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Sounds of Silence

June 10, 2012

by Stephen Damon

Yesterday, members of our San Francisco and Sunnyvale groups joined together for a day of quiet sitting at Jikoji Zen Center in the beautiful mountains above Los Gatos.  It was a beautiful, warm spring day. The deep quiet of the mountains was occasionally interrupted by the repair work going on somewhere on the property.  But the silence inside the Zendo was never interrupted.  I didn’t realize this until Mike Newhall, the resident teacher at Jikoji came up to us during lunch and apologized for the “less than tranquil” atmosphere of the day. He was, I think, referring to the power tools being used.

In truth, I had heard the occasional saw or hammer, but they only seemed to be expressions of the deepening silence of the day. In an odd sense, that is hard to put into words, I did not distinguish a power saw from the surrounding silence. Whatever “sounds” I heard had completely harmonized with the surrounding silence to the point that they were indistinguishable.  Trying to stay with this impression, I listened more attentively to what others were saying during lunch.  I found that if I really listened to the timber of someone’s voice and not to what they were saying I discovered that it blended perfectly with the silence. They were not whispering, but they were very quiet.  How interesting!  The voice of someone who is trying to stay present and mindful does not interrupt the deep silence that is behind everything. 

Staying with that impression I saw that it was only when I listened to what they were saying that things became a little “noisy.”  If I began to interpret what they were saying, my thoughts disrupted the silence.  My thoughts were “louder” than the voice of Tim who was explaining the ingredients of the meal he had prepared for us. My thoughts were even louder than the power tools being used to repair one of the structures on the property.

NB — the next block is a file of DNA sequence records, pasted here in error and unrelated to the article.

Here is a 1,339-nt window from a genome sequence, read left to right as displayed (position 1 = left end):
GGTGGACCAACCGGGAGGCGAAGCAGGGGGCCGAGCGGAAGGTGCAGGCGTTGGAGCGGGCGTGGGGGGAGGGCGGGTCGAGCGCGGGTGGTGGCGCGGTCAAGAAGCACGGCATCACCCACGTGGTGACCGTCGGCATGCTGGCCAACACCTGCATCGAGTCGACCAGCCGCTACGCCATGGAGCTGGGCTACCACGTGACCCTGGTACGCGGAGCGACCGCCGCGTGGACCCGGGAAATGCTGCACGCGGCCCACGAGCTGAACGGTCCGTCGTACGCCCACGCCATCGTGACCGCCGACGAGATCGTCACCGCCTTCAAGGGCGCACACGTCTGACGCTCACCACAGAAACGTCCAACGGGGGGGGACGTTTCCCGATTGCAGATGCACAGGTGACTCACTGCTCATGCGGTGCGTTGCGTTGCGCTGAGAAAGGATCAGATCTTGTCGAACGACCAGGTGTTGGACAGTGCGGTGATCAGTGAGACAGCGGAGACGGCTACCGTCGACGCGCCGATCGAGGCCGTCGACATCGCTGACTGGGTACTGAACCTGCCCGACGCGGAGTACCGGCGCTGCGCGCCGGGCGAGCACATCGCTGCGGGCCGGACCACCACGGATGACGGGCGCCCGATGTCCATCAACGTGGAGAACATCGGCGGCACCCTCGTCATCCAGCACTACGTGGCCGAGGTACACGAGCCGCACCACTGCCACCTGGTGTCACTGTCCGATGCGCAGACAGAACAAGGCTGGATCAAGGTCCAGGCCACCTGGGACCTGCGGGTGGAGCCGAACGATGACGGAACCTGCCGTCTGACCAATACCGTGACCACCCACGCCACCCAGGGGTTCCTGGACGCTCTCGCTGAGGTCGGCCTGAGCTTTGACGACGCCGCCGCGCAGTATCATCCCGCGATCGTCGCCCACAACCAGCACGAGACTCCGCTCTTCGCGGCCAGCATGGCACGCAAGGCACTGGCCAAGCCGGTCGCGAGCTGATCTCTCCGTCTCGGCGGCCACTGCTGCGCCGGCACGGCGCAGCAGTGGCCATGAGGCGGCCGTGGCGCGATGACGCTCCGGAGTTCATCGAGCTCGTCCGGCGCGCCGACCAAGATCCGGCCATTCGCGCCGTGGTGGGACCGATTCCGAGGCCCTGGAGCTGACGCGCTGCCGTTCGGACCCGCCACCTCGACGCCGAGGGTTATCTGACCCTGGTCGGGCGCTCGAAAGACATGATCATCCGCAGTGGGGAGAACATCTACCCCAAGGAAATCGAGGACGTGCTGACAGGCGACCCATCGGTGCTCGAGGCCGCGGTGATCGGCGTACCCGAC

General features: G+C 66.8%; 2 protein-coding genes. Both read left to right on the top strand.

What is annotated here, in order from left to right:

Towards the end of the afternoon, Holger, our doan, the person who rings bells before and after a sitting as well as in ceremonies,  gave a way seeking mind talk in which he talked about his experience learning how to ring bells and hit the han, a wooden board struck by a mallet with a particular rhythm to announce the beginning of a zazen. He told us how he had to learn the bodily precision of how and when to hit  the wooden board of the han as if he were a musician learning to play a new instrument. During the discussion that followed it became clear, that in order for the bells or the han to sound “good,” something besides bodily precision was needed: presence and mindfulness.  The sangha needs to feel the sincerity, dedication, and intention of the doan more than the way these instruments sound.  Only then can the bells or the wood harmonize with the silence as a support for our practice.

As is often the case during a sesshin, the most interesting part of yesterday was not the hours I spent on my cushion.  But of course, I would not have had the impressions I had during lunch, had I not spent the morning sitting quietly with friends. 

Bows,

Stephen

From → Zen Buddhism

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